The effect of bias on the meta-analysis should also be considered. Seventeen eligible reports provided data suitable for the meta-analysis. Thirty six eligible studies were excluded, including studies using small series and those that did not provide minimum data for the pooled analysis. The exclusion of small studies may have minimised the effect of publication bias – the non-publication of studies with null results – by not including reports of small series that are more likely to be published if they show a positive result. This is supported by our findings that the HRs reported by smaller studies were systematically larger than those reported by the larger studies. The inclusion of only large studies and those that meet minimum quality criteria in the meta-analysis maximised the chance of the pooled estimate of HR representing the true HR. Whether we have been able to retrieve all relevant reports in the literature is unclear. In particular, it is possible that our search strategy will have missed studies evaluating BCL2 as one of multiple markers, but where no association with outcome was detected. This is perhaps most likely to occur in studies using TMAs. However, if large negative studies had been missed, a substantial degree of publication bias (perhaps a misnomer here as the data may be published and not retrieved) would have been detected, whereas we found little evidence for this. It seems unlikely that missing data bias either through non-publication, or through failure to identify and retrieve the data, would have led to a substantial overestimation of the meta-analysis HR estimates.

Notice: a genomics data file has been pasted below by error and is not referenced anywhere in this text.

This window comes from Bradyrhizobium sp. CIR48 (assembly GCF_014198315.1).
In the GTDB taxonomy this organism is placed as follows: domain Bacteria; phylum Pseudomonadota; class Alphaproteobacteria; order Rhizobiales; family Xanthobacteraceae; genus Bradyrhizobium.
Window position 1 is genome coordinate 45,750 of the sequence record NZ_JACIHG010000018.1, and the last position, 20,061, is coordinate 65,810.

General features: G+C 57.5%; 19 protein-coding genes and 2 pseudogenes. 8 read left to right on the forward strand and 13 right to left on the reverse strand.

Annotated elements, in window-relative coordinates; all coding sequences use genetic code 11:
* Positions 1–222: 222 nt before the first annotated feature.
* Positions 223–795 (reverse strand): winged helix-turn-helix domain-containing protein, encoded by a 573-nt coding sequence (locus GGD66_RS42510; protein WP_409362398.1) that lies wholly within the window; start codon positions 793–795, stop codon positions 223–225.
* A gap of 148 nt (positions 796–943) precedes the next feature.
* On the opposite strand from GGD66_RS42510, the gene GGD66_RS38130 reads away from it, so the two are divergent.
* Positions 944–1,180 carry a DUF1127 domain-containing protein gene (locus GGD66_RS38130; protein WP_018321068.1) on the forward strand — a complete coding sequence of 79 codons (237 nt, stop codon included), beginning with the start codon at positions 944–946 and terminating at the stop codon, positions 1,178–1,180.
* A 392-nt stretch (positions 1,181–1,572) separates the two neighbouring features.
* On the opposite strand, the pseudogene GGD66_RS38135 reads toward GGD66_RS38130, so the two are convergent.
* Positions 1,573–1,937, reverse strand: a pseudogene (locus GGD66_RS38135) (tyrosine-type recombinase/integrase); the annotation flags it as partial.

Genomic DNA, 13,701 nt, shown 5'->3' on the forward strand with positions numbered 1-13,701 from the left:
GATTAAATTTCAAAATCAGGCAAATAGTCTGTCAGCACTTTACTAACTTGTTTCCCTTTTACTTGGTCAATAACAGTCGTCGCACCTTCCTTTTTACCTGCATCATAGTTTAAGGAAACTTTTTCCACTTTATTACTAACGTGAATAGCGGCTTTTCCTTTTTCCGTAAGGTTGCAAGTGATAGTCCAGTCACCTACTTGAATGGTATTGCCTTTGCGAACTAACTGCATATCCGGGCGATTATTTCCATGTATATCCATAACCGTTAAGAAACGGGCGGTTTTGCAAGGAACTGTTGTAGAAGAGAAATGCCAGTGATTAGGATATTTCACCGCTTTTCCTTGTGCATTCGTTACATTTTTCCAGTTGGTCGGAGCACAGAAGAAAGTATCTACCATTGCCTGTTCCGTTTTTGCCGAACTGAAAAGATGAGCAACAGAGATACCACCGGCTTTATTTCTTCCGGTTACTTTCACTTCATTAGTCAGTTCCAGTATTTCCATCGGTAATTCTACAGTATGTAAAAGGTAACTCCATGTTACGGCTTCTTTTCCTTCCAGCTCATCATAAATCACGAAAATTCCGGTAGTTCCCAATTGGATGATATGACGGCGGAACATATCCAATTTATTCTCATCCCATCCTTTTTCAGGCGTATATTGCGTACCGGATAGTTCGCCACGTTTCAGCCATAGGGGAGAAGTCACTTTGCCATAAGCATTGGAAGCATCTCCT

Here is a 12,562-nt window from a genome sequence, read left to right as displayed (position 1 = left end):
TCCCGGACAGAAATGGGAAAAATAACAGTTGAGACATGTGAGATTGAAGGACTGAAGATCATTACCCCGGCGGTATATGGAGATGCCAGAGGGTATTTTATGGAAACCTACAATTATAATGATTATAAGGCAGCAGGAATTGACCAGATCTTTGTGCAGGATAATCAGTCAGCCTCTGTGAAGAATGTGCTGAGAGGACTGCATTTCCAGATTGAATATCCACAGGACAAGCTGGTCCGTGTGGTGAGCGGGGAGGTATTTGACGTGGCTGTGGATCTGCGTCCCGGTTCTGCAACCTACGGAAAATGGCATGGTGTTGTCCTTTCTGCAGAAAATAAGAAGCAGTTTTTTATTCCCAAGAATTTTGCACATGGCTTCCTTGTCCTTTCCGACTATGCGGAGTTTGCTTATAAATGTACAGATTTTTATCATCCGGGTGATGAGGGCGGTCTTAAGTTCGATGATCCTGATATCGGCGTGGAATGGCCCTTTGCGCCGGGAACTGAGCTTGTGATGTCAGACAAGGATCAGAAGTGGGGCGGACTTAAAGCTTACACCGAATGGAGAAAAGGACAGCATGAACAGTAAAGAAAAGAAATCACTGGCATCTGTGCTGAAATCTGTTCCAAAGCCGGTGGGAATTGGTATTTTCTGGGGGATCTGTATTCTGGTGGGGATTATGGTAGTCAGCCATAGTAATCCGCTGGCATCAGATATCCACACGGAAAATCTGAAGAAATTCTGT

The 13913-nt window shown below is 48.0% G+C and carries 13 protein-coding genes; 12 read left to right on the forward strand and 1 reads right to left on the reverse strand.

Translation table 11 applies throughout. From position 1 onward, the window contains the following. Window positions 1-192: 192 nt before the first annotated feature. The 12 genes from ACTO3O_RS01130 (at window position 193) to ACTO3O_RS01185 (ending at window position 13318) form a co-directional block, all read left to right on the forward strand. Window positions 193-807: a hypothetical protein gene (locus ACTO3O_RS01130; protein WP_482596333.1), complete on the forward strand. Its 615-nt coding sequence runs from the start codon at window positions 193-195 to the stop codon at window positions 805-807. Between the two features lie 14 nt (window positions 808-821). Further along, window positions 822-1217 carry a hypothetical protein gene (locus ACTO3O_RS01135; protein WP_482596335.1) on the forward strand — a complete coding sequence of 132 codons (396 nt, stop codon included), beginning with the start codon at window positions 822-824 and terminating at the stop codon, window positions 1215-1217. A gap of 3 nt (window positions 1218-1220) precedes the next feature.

The mechanisms through which BCL2 might exert its protective effect in breast cancer are unclear. Whether it is consequent upon its role in apoptosis or whether non-apoptotic functions are involved is unknown. The anti-apoptotic role of BCL2 is well characterised but its function in cell cycle control has received less attention. The latter is well supported by cell line studies that show BCL2 expression delays G1 progression and G1-S transition by prolonging G0 and is capable of growth inhibitory effects analogous to those of p53 [24, 57]. It is postulated that the dominance of one of these functions over another may depend on the cell type and physiology and that the anti-proliferative effect translates into a tumour suppressor role in solid epithelial tumours including breast cancer. Furthermore, it remains to be established if other proteins e.g. Wnt11 [58] or bcl homologues potentiate the tumour suppressor role of BCL2 in breast cancer. At least 20 bcl proteins are known that may act in a synergistic manner, analogous to the co-operative effect of MYC and BCL2 in lymphomagenesis.